Imam-ul-Haq (74 not out) and Babar Azam (59) then combined to dash dreams that Ireland, the 11th nation to play men's Test cricket, would record a remarkable win.
But it was a testament to Ireland's skill and resolve that after they had been made to follow-on by visiting captain Sarfraz Ahmed, the game remained in the balance on the final day.
For a while, it seemed Ireland might rewrite the record books on two fronts in becoming only the fourth side to win a Test after following-on and just the second in the 141-year history of the format, following Australia's defeat of England in the inaugural 1877 Test at Melbourne, to win their debut match.
That they were in a position to do that owed much to Kevin O'Brien's impressive 118 -- just the fourth instance of a man scoring a century in his country's first Test match -- that was the cornerstone of Ireland's second innings 339.
"The biggest thing was how we fought back in the second innings with the bat -- that showed the character we have," he said.
"It's something that's been talked about during big occasions, World Cups. That's always been known to be there but Test cricket is Test cricket for a reason, it's there in the name, you did get tested and we were after the first innings.
"To get up to close to 350 showed what we've got in the changing room and the passion that we have for playing our cricket." The crowd briefly included 74-year-old Rolling Stones front man and cricket fan, Mick Jagger, but Porterfield hoped that the next generation of potential Irish cricketers would be more inspired by O'Brien's hundred.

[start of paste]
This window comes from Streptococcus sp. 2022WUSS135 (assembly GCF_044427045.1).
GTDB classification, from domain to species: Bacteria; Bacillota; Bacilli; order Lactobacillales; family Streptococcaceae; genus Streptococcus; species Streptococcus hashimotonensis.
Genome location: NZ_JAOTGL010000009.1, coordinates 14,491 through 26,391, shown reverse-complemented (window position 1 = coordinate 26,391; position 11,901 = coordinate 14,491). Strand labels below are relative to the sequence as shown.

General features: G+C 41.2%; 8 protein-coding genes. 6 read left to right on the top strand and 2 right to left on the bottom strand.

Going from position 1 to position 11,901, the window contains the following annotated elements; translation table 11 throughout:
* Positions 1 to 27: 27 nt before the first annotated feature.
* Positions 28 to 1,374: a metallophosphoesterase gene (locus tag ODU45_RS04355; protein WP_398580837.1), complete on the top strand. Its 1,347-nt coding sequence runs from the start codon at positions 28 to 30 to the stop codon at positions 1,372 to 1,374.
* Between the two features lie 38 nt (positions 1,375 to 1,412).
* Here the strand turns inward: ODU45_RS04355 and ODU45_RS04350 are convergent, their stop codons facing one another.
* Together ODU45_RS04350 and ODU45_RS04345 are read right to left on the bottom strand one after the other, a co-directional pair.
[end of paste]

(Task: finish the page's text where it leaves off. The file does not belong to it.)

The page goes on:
"This Test match will have gone a long way to providing the next generation of cricketers, I'm sure." - 'World Cup noise' -
This was O'Brien's first international century since he scored the fastest-ever World Cup hundred, off just 50 balls, in Ireland's stunning win over England at Bangalore seven years ago.
Yet the controversial decision to shrink the 2019 World Cup in England to a 10-team tournament and Ireland's failure to come through an increasingly competitive qualifying tournament where only two spots were available means Porterfield's men will be on the outside looking in next year.
"We wouldn't have got to where we were if we didn't get those opportunities to put down a marker on the world stage," Porterfield insisted.
"That gives you an opportunity to create enough noise. To miss out by it just being a 10-team World Cup is bitterly disappointing.
"We wouldn't have had the opportunity to play a Test match today, I don't think if we hadn't been playing the last 10, 12 years at World Cups.
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